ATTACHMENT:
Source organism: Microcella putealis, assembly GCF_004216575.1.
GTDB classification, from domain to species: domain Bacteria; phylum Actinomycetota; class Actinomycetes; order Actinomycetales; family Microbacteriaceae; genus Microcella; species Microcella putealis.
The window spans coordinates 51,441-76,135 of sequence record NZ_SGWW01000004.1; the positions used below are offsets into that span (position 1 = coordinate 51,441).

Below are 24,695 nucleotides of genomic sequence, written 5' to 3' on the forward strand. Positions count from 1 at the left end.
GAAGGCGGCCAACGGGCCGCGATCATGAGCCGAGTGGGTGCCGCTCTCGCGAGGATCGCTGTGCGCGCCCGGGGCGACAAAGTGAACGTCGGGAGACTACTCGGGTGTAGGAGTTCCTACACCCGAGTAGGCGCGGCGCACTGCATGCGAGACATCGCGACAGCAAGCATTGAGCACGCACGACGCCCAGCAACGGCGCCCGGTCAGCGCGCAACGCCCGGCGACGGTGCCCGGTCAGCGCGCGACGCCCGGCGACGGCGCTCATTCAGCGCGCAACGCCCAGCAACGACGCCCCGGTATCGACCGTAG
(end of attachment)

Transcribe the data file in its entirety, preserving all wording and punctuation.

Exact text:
Source organism: Microcella putealis, assembly GCF_004216575.1.
GTDB classification, from domain to species: domain Bacteria; phylum Actinomycetota; class Actinomycetes; order Actinomycetales; family Microbacteriaceae; genus Microcella; species Microcella putealis.
The window spans coordinates 51,441-76,135 of sequence record NZ_SGWW01000004.1; the positions used below are offsets into that span (position 1 = coordinate 51,441).

Below are 24,695 nucleotides of genomic sequence, written 5' to 3' on the forward strand. Positions count from 1 at the left end.
GAAGGCGGCCAACGGGCCGCGATCATGAGCCGAGTGGGTGCCGCTCTCGCGAGGATCGCTGTGCGCGCCCGGGGCGACAAAGTGAACGTCGGGAGACTACTCGGGTGTAGGAGTTCCTACACCCGAGTAGGCGCGGCGCACTGCATGCGAGACATCGCGACAGCAAGCATTGAGCACGCACGACGCCCAGCAACGGCGCCCGGTCAGCGCGCAACGCCCGGCGACGGTGCCCGGTCAGCGCGCGACGCCCGGCGACGGCGCTCATTCAGCGCGCAACGCCCAGCAACGACGCCCCGGTATCGACCGTAG